Temporal and Spatial Comparison of Mercury Bioaccumulation in the Lower Trophic Levels of a Post-glacial Lake Food Web

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Great Lakes Research Center


Total mercury (Hg) concentrations and carbon (δ13C) and nitrogen (δ15N) stable isotopes were quantified among aquatic invertebrate and sediment samples collected from Keuka Lake in New York’s Finger Lakes region to evaluate temporal and spatial variability in Hg bioaccumulation and trophic ecology among these lower trophic levels. Hg concentrations ranged from 6.3 to 158.8 ng/g (dry wt) across dreissenid mussel, zooplankton, and juvenile (< 10 mm) and adult (≥ 10 mm) mysid shrimp (Mysis diluviana) samples. Hg concentrations were higher in samples collected from the western basin in 2015 relative to those for samples collected from this basin in 2022 (p < 0.001). While no specific mechanisms could be identified to explain this difference, higher δ15N values for zooplankton collected in 2015 support conclusions regarding the role of zooplankton trophic status on Hg concentrations in these populations. Spatial patterns in Hg concentrations were of generally low variability among samples collected from the lake’s east, west and south basins in 2022. Trophic positions as inferred by δ15N were represented by adult mysids > juvenile mysids > large zooplankton (≥ 500 µm) > dreissenid mussels ≥ small zooplankton (64–500 µm). Differences were evident among the regression slopes describing the relationships between sample Hg concentrations and δ15N values across the lake’s three basins (p = 0.028). However, this was primarily attributed to high δ15N values measured in dreissenid mussels collected from the south basin in 2022. Biota sediment accumulation factors ranged from 0.2 to 2.3 and were highest for adult M. diluviana but mysid δ13C values generally supported a pelagic pathway of Hg exposure relative to benthic sediments. Overall, these results provide additional support regarding the contributions of lower trophic levels to Hg biomagnification in aquatic food-webs.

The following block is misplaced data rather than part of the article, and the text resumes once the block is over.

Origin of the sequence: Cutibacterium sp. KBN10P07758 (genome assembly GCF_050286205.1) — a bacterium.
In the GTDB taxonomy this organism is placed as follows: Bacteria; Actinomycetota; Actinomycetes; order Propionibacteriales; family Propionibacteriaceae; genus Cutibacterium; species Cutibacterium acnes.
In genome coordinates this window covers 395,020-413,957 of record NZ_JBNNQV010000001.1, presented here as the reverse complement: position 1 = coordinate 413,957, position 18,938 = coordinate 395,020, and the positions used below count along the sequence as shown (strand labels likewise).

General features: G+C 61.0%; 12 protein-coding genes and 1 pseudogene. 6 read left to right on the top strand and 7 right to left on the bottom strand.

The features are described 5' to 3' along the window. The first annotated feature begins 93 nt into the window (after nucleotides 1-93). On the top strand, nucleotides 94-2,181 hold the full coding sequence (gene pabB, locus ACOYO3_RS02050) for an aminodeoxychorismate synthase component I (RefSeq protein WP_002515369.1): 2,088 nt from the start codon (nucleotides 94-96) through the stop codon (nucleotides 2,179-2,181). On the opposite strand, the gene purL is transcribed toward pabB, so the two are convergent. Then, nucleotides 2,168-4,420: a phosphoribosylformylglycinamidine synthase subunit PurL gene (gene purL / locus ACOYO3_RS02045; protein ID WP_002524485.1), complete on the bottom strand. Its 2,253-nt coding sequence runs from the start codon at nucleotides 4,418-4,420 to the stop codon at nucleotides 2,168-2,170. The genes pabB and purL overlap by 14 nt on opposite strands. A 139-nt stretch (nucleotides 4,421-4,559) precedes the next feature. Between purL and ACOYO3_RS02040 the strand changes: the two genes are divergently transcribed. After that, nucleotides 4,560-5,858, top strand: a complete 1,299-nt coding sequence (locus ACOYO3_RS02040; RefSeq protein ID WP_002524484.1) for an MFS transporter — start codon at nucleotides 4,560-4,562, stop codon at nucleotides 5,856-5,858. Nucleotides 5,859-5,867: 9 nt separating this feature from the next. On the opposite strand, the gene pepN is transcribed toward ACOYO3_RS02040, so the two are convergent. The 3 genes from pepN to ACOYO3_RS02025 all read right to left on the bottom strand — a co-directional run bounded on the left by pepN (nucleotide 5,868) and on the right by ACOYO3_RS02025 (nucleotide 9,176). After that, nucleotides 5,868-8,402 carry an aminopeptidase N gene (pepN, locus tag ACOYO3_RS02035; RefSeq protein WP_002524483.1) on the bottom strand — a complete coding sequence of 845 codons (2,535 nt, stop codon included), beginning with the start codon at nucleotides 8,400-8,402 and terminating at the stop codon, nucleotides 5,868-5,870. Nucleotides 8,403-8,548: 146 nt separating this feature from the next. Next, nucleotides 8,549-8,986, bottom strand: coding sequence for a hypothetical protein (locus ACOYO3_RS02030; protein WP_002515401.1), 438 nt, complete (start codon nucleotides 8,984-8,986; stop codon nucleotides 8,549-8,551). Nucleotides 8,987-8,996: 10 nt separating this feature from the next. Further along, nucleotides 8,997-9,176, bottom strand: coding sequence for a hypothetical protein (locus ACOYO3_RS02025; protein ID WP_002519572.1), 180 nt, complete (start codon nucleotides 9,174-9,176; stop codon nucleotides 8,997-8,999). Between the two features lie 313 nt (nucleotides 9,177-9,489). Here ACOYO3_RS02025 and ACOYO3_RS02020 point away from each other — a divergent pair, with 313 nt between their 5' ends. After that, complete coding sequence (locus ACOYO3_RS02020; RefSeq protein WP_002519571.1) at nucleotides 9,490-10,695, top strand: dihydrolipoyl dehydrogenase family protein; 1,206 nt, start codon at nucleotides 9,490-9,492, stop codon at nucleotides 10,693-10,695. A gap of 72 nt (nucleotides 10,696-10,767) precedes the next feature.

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Bulletin of Environmental Contamination and Toxicology